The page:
Renewable Power Is Coming Back


"Prices are falling and there are clear industry front-runners. The question is: Which form of power will achieve grid parity first?"

The time is coming. We've known for a while it was happening. . .

Politicians have pointed it out and companies have thrived on the idea.

We don't know exactly when it's coming, but the signs are there.

I'm talking about a renewable energy breakout.

The renewable industry has finally built up enough prestige that it isn't going to quietly lay down and die because of a few bumps in the road. . .

We're coming out of a recession. The weakest industries were bound to be hit the hardest.

But that doesn't mean industries like wind and solar are going to fade into oblivion. They've come too far to do that.

Prices are falling and there are clear industry front-runners.

The question is: Which form of power will achieve grid parity first?

Any Way the Wind Blows

Wind power is one of the U.S.'s fastest-growing renewable sectors. With roughly 50 gigawatts (GW) of wind power, we have something to be proud of.

But we should save our boasting for now. . .

A federal corporate tax credit that supports electricity production for a number of renewable power sources has been running since 1992. It offers a 2.2 cent-per-kilowatt-hour credit to wind power.

And while the credit for every other source expires on Dec. 31, 2013, the credit for wind power expires one year earlier—a little over three months from now.

That's why Vestas (CPH:VWS), one of the world's largest turbine makers, announced it would lay off 2,300 workers in January and another 1,400 in August. This week Siemens (SI:NYSE) also said it would cut 615 U.S. jobs.

These companies and others like them are hoping Congress will renew the credits. It's all the hope they have in continuing the successful expansion of wind power.

Congress has yet to make any moves to do so.

Perhaps renewables' hope for a comeback lies with another sector. . .

A Brighter Future

Solar isn't nearly as old or as prevalent as wind power, which goes back centuries. (Don Quixote, the eponymous character in Miguel de Cervantes' novel, chased windmills back in the early 1600s.)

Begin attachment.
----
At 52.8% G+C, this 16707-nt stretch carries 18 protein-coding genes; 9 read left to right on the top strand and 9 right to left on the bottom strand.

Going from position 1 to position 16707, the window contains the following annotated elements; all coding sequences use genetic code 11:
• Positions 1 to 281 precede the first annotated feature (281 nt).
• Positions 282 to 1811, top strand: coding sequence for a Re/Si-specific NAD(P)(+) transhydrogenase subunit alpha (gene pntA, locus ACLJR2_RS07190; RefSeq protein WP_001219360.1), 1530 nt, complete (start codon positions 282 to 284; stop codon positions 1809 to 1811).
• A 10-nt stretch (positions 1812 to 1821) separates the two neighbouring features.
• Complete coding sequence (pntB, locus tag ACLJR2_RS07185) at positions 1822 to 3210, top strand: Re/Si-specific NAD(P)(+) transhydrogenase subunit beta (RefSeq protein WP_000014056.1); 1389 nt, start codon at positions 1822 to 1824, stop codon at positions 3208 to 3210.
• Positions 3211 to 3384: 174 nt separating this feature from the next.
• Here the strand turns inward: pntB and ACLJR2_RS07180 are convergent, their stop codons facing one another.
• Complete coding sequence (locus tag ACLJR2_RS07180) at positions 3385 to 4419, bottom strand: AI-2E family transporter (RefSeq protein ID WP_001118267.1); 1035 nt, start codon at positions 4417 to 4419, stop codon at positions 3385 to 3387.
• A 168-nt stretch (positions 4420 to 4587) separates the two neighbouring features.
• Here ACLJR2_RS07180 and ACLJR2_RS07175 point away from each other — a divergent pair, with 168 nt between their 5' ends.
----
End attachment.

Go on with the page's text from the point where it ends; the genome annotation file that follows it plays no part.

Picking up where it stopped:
The wind power of today is quite different, of course, due to the evolution of technology.

The solar industry needs the same.

This year and last, the industry underwent a period of natural selection when a drop in polysilicon prices sent solar panel prices through the floor. A number of companies failed to make it through; the ones that did were hurt.

But the interest in making solar more profitable has not settled. . .

Earlier this week, Jeff told you about an article on a robotics company that claimed its technology would reduce solar costs by up to 20%. And we've been following something even better. . .

This solar technology can reduce the costs by up to half. Strangely enough, the company that makes it isn't even a solar company—it's a tech company.

This little outfit has the potential to completely revolutionize the way the solar industry functions.

Developments like this will be the key to making solar prices equal to other energy sources.

There's no telling if Congress will renew the wind credits, so wind might take some time. . .but you can be sure revolutionary solar technologies will continue to be developed and perfected.

The evolution of technology will be behind the industry breakout.

Brianna Panzica
Energy & Capital

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